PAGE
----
Yay. We launched a few days ago. Now it’s time for another recap of lessons learned on the technology and process fronts:
Process Learnings (AKA battle scars):
- Requirements & Design.
- I won’t go into the reasons why, but we had an exceedingly shallow requirements gathering effort for the branding effort, basically comprised of (a) a handful of review sessions of out-of-the-box MOSS with the customer’s style guide gurus and (b) a handoff from them to our dev team of the generic (but very detailed) style guide that applied to all internal websites. No wireframes, no screenshots, no “clean slate” approach to designing the look and feel – just a half-dozen or so generic design guidelines for layout changes and the hundreds of specs for fonts and colors included in the style guide for guiding stylesheet changes.
- Result: CSS updates were relatively straightforward – especially when using SharePoint Skinner or the IE Developer Toolbar to identify all the styles that needed updating – since we had a very detailed style guide and developers who knew it from working on other internal websites. Layout changes were the largest resource drain – since we were extending default.master, MWSdefault.master, etc., we often encountered vexing layout bugs relating to the complex nested tables in these pages. If you are compelled down a similar requirements/design path, plan for a long test/debug cycle, at least double that of one for a “clean slate” approach. You’ll probably want to weigh the cost of investing time in wireframing everything out and building these pages from scratch using the minimal.master approach vs. an extended test/debug cycle. Don’t forget to think about the cost per hour of the resources involved in each stage when weighing this decision.
- MOSS is a huge product and good resources are in high demand. I’m subject to the availability bias here, but I suspect that very, very few of them are in dedicated QA roles. As a result, your test team is unlikely to have deep knowledge of the product, resulting in (1) test scripts that have enormous gaps in coverage (even those of us who are immersed in this product frequently “discover” existing features they didn’t know about), and (2) innumerable misidentified “bugs” that are simply caused by ignorance of standard behavior. Mitigate both issues by sending your QA folks to deep SharePoint end user training OR tasking your high-cost MOSS expert with authoring test scripts. Run the numbers to figure out which is cheaper. Further mitigate issue 2 by having an OOTB MOSS environment availble to the QA team – a VM will do – to enable testers to confirm whether or not behavior in a customized environment is as expected. Again, run the numbers to figure out if it makes sense – how much a VM costs to setup and maintain vs. wasted developer/architect time chasing down nonissues.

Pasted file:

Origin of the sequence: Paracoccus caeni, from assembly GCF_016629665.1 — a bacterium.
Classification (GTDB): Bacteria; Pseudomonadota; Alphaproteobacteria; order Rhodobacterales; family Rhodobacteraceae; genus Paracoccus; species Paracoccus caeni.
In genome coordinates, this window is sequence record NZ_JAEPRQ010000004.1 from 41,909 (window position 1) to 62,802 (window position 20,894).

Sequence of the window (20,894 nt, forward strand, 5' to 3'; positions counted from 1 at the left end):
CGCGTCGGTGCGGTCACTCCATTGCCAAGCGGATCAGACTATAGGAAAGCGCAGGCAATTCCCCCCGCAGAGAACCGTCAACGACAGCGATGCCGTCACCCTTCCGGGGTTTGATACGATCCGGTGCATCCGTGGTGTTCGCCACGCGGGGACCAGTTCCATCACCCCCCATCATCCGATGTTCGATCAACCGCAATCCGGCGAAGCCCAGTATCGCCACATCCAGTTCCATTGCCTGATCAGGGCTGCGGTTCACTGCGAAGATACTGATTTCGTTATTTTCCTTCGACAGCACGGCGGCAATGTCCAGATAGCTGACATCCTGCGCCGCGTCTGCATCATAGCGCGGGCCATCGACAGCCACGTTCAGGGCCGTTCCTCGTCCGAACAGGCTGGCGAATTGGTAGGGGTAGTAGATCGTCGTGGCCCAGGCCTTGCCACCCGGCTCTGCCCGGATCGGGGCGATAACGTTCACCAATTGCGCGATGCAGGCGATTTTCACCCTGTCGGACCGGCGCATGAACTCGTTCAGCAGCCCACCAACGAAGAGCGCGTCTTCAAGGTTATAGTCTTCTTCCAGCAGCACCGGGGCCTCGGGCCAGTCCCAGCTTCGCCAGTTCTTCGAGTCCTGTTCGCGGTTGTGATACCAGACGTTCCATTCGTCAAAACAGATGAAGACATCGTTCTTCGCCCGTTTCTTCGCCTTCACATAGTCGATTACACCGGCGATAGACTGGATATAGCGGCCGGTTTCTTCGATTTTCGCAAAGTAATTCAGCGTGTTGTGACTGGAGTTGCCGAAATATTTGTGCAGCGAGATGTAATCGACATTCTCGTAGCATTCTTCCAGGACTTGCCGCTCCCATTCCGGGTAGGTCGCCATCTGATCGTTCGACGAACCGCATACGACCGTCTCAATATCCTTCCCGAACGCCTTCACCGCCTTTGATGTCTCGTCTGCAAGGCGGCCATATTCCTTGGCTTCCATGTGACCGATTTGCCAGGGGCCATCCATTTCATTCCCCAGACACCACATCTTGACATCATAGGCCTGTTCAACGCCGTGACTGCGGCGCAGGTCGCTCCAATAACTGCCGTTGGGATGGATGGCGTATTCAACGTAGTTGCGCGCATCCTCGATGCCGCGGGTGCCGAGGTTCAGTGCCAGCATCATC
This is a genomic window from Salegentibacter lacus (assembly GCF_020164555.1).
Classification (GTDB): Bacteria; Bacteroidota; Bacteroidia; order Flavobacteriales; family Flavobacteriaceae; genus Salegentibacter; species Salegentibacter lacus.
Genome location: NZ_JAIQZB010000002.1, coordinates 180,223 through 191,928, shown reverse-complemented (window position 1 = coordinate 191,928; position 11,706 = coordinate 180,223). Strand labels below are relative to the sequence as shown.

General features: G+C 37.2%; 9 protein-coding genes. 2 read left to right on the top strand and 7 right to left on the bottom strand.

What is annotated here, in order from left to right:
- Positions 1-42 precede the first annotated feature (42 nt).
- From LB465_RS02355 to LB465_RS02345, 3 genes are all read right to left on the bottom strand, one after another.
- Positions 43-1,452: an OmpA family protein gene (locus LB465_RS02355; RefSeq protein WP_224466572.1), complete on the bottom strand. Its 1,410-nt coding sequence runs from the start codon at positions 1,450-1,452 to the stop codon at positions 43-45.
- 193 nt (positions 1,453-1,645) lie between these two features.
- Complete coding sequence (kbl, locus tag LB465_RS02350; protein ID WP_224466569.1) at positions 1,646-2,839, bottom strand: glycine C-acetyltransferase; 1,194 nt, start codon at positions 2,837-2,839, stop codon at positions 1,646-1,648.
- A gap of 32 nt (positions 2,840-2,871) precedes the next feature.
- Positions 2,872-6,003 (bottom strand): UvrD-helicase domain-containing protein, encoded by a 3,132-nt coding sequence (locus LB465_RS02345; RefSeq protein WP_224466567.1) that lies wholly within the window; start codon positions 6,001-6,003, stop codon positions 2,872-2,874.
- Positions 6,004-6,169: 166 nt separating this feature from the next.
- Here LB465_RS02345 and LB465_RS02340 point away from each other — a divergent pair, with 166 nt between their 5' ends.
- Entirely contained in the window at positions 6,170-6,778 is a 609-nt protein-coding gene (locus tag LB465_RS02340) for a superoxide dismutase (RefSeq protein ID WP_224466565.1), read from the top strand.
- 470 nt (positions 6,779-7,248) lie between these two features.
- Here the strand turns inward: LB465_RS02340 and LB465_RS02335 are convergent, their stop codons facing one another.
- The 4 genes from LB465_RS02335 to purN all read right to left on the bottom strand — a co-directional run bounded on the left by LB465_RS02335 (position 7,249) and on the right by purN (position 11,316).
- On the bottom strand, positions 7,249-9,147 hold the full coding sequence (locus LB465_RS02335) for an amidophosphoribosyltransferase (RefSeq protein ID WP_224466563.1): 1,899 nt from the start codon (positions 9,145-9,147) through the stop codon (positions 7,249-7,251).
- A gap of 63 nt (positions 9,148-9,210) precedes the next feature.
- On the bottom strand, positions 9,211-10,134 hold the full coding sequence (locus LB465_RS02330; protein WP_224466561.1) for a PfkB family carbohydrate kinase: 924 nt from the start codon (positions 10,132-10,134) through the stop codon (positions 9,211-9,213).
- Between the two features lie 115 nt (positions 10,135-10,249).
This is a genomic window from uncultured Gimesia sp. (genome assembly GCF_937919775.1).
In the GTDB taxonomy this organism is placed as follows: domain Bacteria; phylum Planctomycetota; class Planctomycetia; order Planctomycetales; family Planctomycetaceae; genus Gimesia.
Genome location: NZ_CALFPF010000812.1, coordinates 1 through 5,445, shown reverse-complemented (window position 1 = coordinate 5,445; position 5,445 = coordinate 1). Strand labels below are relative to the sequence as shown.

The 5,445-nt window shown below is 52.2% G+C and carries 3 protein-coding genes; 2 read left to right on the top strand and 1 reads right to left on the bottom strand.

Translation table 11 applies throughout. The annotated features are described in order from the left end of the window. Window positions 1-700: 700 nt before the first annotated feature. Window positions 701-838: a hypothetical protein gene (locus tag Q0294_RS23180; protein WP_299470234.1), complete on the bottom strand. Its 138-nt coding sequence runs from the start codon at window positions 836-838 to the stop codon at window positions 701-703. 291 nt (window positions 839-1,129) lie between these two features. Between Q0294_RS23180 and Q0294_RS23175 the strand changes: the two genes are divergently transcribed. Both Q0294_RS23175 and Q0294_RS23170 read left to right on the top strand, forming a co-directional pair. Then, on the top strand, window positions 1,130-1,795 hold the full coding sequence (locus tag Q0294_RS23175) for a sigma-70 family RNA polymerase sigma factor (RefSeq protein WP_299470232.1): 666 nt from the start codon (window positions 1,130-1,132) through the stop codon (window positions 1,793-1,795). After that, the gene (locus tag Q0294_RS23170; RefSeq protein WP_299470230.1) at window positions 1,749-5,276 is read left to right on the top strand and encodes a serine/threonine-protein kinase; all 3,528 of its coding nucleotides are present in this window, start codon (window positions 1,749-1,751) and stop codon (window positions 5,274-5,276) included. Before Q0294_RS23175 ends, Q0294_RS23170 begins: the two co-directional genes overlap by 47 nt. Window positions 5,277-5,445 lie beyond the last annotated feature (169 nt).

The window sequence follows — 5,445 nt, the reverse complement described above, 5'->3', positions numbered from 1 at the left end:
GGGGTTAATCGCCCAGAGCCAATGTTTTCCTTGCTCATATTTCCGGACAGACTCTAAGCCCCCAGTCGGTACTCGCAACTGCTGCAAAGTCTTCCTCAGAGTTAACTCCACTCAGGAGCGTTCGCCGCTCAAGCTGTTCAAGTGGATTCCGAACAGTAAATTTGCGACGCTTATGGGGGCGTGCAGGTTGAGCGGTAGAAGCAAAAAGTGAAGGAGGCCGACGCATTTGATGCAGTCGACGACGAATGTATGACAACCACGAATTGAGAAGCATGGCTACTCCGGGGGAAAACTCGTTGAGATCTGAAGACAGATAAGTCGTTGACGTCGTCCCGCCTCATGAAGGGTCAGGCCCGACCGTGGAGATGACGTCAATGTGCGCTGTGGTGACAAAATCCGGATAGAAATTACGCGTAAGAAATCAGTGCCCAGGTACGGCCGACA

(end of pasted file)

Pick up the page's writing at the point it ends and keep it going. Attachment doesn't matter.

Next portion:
- There are LOTS of odds & ends to cover in testing! Use Heather Solomon’s checklist of branding gotchas to increase your coverage in your test scripts.
Additional Technical Learnings:
- Should you create a backup of the LAYOUTS directory and modify the original (KB944105 method 1) or create a copy of LAYOUTS for each custom-branded web application and point their respective IIS sites to it (KB944105 method 2)?
- We adopted the simplest possible implementation of method 2. Central Admin and SSP admin continue to use the standard LAYOUTS directory (really, you’ve got to have lots of extra cash floating around if you’re branding those sites); all user-facing web apps used a shared customized copy of the LAYOUTS directory. We initially had a distinct copy of the LAYOUTS directory for each user-facing webapp to allow for design flexibility (see the iterative design process above), but this made for an onerous deployment process that led to more than one perceived “bug” that was actualy a deployment error.
- Method 1 works if (a) you want to brand (and troubleshoot the branding of) SSP admin, and (b) Central Admin is installed on a non-WFE server OR you want to brand (and troubleshoot the branding of) Central Admin.
- Odds and ends.
- RunReport.aspx (List Settings > Workflow Settings > View Workflow Reports) is another branding outlier with no master page. If you need to brand this page, you could take the same approach as for the sitemanager.aspx page (see lessons learned 1).
- No load test data on the HTTP Module – it didn’t make the cut in our aggressive delivery schedule. Watch for future blogs on this subject in the next month or so as we roll out another branded environment.